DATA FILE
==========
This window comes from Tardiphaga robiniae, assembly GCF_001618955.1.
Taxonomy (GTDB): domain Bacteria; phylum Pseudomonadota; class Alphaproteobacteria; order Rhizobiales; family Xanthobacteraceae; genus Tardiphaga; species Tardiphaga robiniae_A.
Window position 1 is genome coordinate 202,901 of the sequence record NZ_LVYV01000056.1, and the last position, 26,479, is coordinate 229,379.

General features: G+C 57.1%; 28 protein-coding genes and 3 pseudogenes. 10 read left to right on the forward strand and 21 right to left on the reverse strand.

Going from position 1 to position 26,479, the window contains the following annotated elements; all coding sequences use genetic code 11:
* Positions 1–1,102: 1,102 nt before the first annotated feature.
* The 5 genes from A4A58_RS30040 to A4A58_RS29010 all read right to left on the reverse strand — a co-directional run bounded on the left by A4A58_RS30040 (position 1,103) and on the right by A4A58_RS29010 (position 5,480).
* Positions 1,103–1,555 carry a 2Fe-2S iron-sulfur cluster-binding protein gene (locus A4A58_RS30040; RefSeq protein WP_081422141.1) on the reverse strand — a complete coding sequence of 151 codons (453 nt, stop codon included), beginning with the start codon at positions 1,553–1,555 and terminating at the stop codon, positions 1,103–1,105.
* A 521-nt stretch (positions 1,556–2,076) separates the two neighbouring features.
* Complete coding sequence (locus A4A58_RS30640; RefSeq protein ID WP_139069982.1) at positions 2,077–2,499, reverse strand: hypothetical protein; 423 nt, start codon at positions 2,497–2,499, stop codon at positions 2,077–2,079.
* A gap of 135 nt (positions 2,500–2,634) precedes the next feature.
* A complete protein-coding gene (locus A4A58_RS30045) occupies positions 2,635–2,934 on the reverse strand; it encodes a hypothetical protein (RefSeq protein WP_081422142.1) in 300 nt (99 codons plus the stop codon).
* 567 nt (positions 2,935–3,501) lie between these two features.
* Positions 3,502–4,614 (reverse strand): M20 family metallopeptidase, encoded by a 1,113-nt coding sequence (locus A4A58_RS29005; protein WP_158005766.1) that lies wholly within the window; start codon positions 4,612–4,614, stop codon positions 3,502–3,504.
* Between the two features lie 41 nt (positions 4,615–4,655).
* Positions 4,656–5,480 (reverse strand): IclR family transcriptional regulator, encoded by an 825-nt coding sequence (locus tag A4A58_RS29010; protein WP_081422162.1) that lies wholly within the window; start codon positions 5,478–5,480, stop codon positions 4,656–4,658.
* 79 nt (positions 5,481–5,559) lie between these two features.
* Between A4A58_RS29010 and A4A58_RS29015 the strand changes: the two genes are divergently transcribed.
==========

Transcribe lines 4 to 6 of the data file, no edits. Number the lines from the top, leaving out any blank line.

General features: G+C 57.1%; 28 protein-coding genes and 3 pseudogenes. 10 read left to right on the forward strand and 21 right to left on the reverse strand.

Going from position 1 to position 26,479, the window contains the following annotated elements; all coding sequences use genetic code 11:
* Positions 1–1,102: 1,102 nt before the first annotated feature.